Tuesday, December 31, 2013

AN ODYSSEY:  Before we say goodbye to 2013, there's quite a lot we haven't discussed yet. Consider this a grab-bag post for you to hail the movies, tv, film, live performances, and books of this past year which none of us have gotten around to extolling.

I wish (and I know Randy feels the same) that I had flagged Mark Cousins' remarkable documentary series The Story of Film: An Odyssey, which aired its fifteen hour-long segments across this fall on Turner Classic Movies along with a fantastic accompanying schedule of films highlighted therein. Even for those of us who are occasional or former film geeks, there is so much to learn from Cousins' series, even from the parts of film history you think you already know well. As the Telegraph wrote for its UK release, the series was "visually ensnaring and intellectually lithe, [] at once a love letter to cinema, an unmissable masterclass, and a radical rewriting of movie history."

And it's all available for streaming on Netflix.


  1. I'll offer up an odd choice--The Carrie Diaries. While the concept of a "Sex and the City prequel" sounds like it could be nightmarish, the show's actually an unexpected delight, with some strong performances, kind of shocking frankness (less about sex than about drugs--Freema Agyeman's character regularly references the mounds of cocaine she apparently does), and a damn fine 80s soundtrack. Yes, there are big continuity problems--both internal (Season 1 Carrie is deeply scared of having sex, viewing it as a romantic thing, and Season 2 Carrie not so much) and external (Carrie's beloved father, sister, and friends were never mentioned on SATC)--but it's still a low-key, lightweight, charmer of a show, far more in the vein of something like Gilmore Girls than most of the CW's current stuff.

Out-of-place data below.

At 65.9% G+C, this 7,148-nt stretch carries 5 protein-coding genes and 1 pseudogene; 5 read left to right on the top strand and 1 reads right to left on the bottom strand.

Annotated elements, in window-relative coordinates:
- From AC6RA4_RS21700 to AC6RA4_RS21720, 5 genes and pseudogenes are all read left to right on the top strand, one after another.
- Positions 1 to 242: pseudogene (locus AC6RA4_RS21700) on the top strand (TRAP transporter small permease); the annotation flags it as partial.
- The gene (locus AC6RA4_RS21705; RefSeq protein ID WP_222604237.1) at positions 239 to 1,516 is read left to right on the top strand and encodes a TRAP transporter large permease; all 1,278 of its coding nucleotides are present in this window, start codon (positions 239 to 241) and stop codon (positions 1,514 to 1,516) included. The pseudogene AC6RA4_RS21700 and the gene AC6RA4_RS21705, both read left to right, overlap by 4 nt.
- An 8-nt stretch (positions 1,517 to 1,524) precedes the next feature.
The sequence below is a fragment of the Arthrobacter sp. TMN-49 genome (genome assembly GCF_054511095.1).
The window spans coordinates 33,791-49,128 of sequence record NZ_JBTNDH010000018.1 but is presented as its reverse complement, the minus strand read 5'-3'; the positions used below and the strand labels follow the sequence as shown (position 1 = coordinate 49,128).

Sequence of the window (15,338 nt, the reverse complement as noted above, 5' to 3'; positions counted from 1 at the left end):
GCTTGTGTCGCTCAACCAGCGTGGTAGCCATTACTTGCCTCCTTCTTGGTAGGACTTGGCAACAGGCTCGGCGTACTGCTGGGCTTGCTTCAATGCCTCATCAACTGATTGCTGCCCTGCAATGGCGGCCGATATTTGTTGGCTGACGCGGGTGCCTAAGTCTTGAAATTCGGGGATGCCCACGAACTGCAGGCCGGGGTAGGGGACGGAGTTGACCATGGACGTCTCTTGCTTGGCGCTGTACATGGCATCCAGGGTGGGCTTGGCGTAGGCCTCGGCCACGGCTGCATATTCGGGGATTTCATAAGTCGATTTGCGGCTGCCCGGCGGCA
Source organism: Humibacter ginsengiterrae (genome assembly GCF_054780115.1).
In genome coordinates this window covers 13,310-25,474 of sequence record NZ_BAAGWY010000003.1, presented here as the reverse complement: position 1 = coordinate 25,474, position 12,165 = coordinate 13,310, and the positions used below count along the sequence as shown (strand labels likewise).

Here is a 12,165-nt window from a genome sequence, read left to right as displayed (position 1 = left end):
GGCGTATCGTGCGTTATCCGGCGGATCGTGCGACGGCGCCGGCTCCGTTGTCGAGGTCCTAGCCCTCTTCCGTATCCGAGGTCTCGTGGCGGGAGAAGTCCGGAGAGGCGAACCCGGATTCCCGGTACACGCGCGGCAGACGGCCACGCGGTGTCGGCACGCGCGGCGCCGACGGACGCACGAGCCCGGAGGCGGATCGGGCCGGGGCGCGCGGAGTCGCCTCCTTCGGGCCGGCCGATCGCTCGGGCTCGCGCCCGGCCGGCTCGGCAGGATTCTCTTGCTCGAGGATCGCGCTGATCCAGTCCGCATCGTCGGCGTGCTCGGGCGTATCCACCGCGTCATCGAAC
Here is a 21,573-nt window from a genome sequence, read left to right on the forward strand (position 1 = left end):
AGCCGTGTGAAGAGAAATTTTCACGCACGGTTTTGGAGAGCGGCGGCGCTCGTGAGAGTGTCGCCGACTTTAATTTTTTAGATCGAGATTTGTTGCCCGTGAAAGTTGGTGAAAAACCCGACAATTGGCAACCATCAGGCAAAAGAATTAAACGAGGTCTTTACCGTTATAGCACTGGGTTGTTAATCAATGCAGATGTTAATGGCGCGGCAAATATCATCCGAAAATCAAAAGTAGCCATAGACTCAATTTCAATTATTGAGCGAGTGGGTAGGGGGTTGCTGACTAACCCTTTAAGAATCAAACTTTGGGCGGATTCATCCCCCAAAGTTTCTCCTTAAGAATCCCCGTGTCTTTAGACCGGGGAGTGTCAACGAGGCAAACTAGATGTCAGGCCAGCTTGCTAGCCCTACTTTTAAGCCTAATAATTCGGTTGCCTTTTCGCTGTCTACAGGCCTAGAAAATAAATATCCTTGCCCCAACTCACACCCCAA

2. "Detroit: An American Autopsy" by Charlie LeDuff humanized a place that has become a national joke. The people that remain are gruff, hard and insolent. A tough read at times and the author is admittedly a hard drinking a-hole, but it's a hard look at what allowed this to happen.

  3. Maret Orliss10:44 AM

    People Who Eat Darkness, by Richard Lloyd Parry, was a fantastic read for me this year, even though it published in 2012. Intense and fascinating true crime of the best sort...with detailed journalism and research. It's also the book I've recommended most to people this year and everyone who has read it has also enjoyed it.

    TV: the critics all loved it too, but I feel like a lot of people didn't watch The Americans, which I loved. Season 2 starts soon, so there's just enough time to catch up

  4. Maret Orliss10:48 AM

    Ooh, and I forgot to mention the documentary Casting By which is a must for film junkies, as it focuses primarily on Marion Dougherty who cast Jon Voight in Midnight Cowboy, Dustin Hofffan in The Graduate, and many many other iconic films. It's also about the role of casting director as a whole and is absolutely worth watching.

  5. Marsha11:01 AM

    LOVED Casting By. So interesting.

  6. Marsha11:10 AM

    I can't remember if we've talked about it here (and heaven knows we all read Linda Holmes, who has championed it) but if you haven't read Rainbow Rowell's Eleanor and Park, you really must. Yes, yes, the main character is an overweight girl with frizzy red hair, so perhaps I over-identified, but it is a raw, beautiful piece of literature that I would recommend to anyone.

  7. I haven't read Eleanor and Park, but Fangirl (also by Rowell) is a very nice piece of work as well.

  8. Joseph Finn1:13 PM

    Oh yeah, I'll jump on that recommendation as well. It'll also make you really, really angry that there is still no Oscar category for casting director.

  9. Christy in Philly1:35 PM

    Marsha, I think it was my favorite book of the year. It was beautifully written.

  10. Adam C.2:04 PM

    Three diverse 2013 movies we caught up with at home and enjoyed: